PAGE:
A business owner’s plan to relocate and bring more businesses to Lake Wylie is still alive despite neighboring River Hills residents’ opposition.
York County Council voted Monday to pass the second of three readings needed to rezone almost 5 acres at 4581 Charlotte Highway. Property owner Russell Davey wants to rezone his property from residential to allow new construction for an expansion and business center.
"What I plan to do is put in enough office space for maybe a dozen or 15 small businesses like myself,” said property owner Russell Davey. “We need that desperately."
Davey, owner of Lake Wylie Partners LLC, is an industrial distributor called Pak-Tec Inc. The family-owned business has been at Heritage Park at 4381 Charlotte Highway, Building 104, for 30 years.
His business needs an address more than it does curb appeal, but he wants to build something attractive. He conceded several extra requests from county staff or nearby residents, beyond what restrictions the new zoning would put on his property.
"I'm trying to relocate inside of Lake Wylie,” he said. “I already own this property. I think it's a good location."
If his business were going to be a problem for Honeysuckle Woods homeowners, Davey says it already would be. He has operated in a 6,500-square-foot building close to the site with four office condos and warehouse space at Heritage Park.
"My property is 30 feet away from the River Hills fence, where people live on Honeysuckle,” he said. “I've been in there since 1986. I've never had one complaint."
Yet the new plan has residents bothered. A petition with eight pages of signatures was sent to county leaders opposing the rezoning. Eight people asked Council on Monday either to deny it outright, or impose additional restrictions on that land.
Leah Youngblood lives across the street from the rezoning. She and others say restrictions on noise, odor, sight lines and buffering should be included. The proposed development is “pretty intense,” she said, with office or warehouse buildings coming in that could have “any number of commercial or light industrial” uses.
"It allows many uses that are simply not appropriate to abut an existing single-family neighborhood," Youngblood said.
Neighbor Pete Goodson said part of the property even comes into River Hills.
"This lot is actually surrounded on three sides (by residential land),” he said. “It comes into a residential neighborhood that's been around 50 some odd years."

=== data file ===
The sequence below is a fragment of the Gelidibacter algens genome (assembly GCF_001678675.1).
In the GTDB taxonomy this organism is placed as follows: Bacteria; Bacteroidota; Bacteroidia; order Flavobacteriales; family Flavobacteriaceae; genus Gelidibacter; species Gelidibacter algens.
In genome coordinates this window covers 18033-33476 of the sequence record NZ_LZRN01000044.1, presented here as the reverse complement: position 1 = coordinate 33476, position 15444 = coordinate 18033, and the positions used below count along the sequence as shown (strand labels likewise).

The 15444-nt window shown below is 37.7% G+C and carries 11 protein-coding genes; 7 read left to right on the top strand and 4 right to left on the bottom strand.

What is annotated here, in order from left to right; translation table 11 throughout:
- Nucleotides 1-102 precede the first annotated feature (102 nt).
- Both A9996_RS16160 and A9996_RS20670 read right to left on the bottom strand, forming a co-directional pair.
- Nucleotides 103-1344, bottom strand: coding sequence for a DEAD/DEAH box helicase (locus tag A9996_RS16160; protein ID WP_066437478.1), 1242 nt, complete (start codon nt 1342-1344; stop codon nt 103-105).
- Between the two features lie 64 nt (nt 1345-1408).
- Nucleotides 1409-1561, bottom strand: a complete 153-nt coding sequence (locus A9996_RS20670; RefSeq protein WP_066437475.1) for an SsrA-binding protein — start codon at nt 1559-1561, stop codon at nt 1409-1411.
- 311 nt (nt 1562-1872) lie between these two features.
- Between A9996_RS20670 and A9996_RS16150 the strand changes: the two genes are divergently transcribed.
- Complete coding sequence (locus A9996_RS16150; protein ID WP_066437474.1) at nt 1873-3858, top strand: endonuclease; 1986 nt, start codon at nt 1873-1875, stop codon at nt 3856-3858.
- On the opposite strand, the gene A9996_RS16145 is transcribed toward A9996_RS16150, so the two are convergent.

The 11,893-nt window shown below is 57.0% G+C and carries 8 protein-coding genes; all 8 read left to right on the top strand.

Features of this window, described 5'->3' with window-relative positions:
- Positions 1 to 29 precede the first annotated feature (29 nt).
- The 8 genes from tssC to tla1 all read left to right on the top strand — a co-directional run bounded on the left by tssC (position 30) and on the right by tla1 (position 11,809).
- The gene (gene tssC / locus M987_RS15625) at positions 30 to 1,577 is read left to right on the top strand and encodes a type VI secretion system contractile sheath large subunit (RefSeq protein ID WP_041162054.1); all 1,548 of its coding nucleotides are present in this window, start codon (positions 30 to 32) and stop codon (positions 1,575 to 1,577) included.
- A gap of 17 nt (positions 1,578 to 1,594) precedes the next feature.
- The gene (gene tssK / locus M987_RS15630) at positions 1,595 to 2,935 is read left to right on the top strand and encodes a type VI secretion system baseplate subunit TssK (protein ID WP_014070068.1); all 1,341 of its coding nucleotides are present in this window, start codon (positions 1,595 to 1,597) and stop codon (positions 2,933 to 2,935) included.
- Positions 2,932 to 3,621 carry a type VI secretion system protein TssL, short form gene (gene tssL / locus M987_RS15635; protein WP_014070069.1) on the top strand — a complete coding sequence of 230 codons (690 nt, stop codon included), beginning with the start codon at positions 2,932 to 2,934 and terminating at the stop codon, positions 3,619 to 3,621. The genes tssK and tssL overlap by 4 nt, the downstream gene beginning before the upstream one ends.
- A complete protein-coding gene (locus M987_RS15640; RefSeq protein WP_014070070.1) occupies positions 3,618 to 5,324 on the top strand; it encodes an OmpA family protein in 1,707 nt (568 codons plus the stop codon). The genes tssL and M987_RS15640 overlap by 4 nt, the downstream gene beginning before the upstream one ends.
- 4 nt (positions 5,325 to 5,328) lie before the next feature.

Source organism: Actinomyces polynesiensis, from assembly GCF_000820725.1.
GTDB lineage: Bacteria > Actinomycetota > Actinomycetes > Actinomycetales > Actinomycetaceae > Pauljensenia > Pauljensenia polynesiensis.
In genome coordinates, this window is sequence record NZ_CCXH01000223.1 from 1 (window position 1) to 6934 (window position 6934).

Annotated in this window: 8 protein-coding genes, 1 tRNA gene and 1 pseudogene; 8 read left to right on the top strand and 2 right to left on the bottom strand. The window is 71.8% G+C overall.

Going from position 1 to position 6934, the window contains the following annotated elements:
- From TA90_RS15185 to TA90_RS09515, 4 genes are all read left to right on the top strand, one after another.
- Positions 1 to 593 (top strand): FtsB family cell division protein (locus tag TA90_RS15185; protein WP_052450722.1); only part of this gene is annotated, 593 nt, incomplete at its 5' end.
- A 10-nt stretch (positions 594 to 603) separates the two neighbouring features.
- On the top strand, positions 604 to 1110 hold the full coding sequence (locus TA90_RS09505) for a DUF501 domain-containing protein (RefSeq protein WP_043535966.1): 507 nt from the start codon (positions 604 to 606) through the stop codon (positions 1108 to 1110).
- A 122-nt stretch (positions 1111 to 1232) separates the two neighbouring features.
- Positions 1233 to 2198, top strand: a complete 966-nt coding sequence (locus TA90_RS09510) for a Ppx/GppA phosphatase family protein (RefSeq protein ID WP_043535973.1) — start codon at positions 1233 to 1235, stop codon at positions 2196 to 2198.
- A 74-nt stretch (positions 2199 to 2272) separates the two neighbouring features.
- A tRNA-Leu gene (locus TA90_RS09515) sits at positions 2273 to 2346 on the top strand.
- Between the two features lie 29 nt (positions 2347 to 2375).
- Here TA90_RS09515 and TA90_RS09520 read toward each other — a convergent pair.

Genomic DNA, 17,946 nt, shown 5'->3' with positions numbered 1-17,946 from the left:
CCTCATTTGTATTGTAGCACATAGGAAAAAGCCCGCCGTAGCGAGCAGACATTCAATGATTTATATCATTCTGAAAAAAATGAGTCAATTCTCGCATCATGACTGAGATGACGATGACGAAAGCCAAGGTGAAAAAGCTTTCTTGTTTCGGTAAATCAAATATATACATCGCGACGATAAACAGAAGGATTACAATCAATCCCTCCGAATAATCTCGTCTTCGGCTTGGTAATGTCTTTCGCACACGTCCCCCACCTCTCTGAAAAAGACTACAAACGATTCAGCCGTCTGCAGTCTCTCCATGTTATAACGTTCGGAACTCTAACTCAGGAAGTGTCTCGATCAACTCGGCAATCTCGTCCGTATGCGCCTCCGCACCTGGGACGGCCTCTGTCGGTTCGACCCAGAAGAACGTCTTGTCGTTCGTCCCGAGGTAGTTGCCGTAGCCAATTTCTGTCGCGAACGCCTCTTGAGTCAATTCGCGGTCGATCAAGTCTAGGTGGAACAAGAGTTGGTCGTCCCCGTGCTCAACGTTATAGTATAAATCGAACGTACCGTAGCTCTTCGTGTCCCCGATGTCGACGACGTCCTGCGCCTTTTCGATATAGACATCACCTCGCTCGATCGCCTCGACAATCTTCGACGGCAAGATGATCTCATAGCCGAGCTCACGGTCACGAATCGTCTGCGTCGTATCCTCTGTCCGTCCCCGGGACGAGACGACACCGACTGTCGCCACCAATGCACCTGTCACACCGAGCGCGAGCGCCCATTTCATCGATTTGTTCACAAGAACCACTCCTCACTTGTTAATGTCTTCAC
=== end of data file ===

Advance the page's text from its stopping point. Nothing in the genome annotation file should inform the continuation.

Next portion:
Scott Clinton said seeing one commercial property from his home is bad enough.
"The idea of a second industrial property being constructed, honestly, it will take our property values and throw it in the toilet,” he said. “It will create an environment that's not suitable for a young family. I cannot oppose this strongly enough."
Resident Teresa Berenyi said not just the current plan is concerning, but possibilities it would create if the land is sold.
"Our request is to protect the properties, the property values and the neighbors of the River Hills community," she said.
Ray and Mary Williams with Lake Wylie Civic Association opposed the change, too. There are “quality of life issues associated” with the rezoning, Ray Williams said.
"Here it's open to all sorts of things in terms of townhomes and apartments,” he said. “All of a sudden you open up a can of worms by rezoning this."
Resident backlash surprised some on Council. Councilman Robert Winkler was “torn” on the decision, but also inclined to give it until third reading. As was Councilman William “Bump” Roddey. The landowner and residents have made progress.
"I would like to see another attempt be made," Roddey said.
Councilman Chad Williams was surprised given past public input from Lake Wylie.
"I guess I felt the community might be more receptive to this, because I know if we're talking about building a neighborhood that they would be against it,” he said. “Because that's what we hear in Lake Wylie, is no new neighborhoods."
Allowing third reading gives more time for compromise, he said.
"An acceptable commercial development, I think, is best in the long-term interests of folks in Lake Wylie,” Williams said.
Councilman Bruce Henderson didn’t need a third reading.
"I've got eight pages of people here who don't want this,” he said. “And they've made it pretty plain."
Beyond the resident input Monday, Henderson had worries over traffic.
"I'm just very concerned about the exessive traffic, because you're basically, in my opinion, you could be rubbing salt into a wound," he said.
Audra Miller, planning director, said a site plan hasn’t been submitted to fully review traffic impact. But roads in the area, she said, are at a failing level of service.
"I know what it's like when it to get in and out over there,” Henderson said. “I've known about several wrecks. People have been seriously injured, probably unnecessarily, because of bad management."
Karen Summers, general manager of the River Hills Community Association, had a list of additional restrictions her group requests including a 75-foot buffer, 100-foot building setbacks, a 40-foot max building height restriction, new vegetation planted along the property line and business hours restricted to 7 a.m. to 7 p.m. daily. They also want auto or boat repair, animal or medical facilities and other uses banned.
"We are concerned about the future use of the land," Summers said.
Residents agree Davey has been receptive to their concerns. Council members Michael Johnson an Christi Cox wondered how much restriction the site needs, given the group just finished a comprehensive plan calling for more commercial land use like what is being proposed.
"I'm struggling with the fact this could go residential," Johnson said.
Cox questioned why all the effort went into a plan if the county isn’t going to use it. Plus, she said, business helps the county.
"We need to get our industry back,” she said. “That helps all of our tax base."
John Marks: 803-831-8166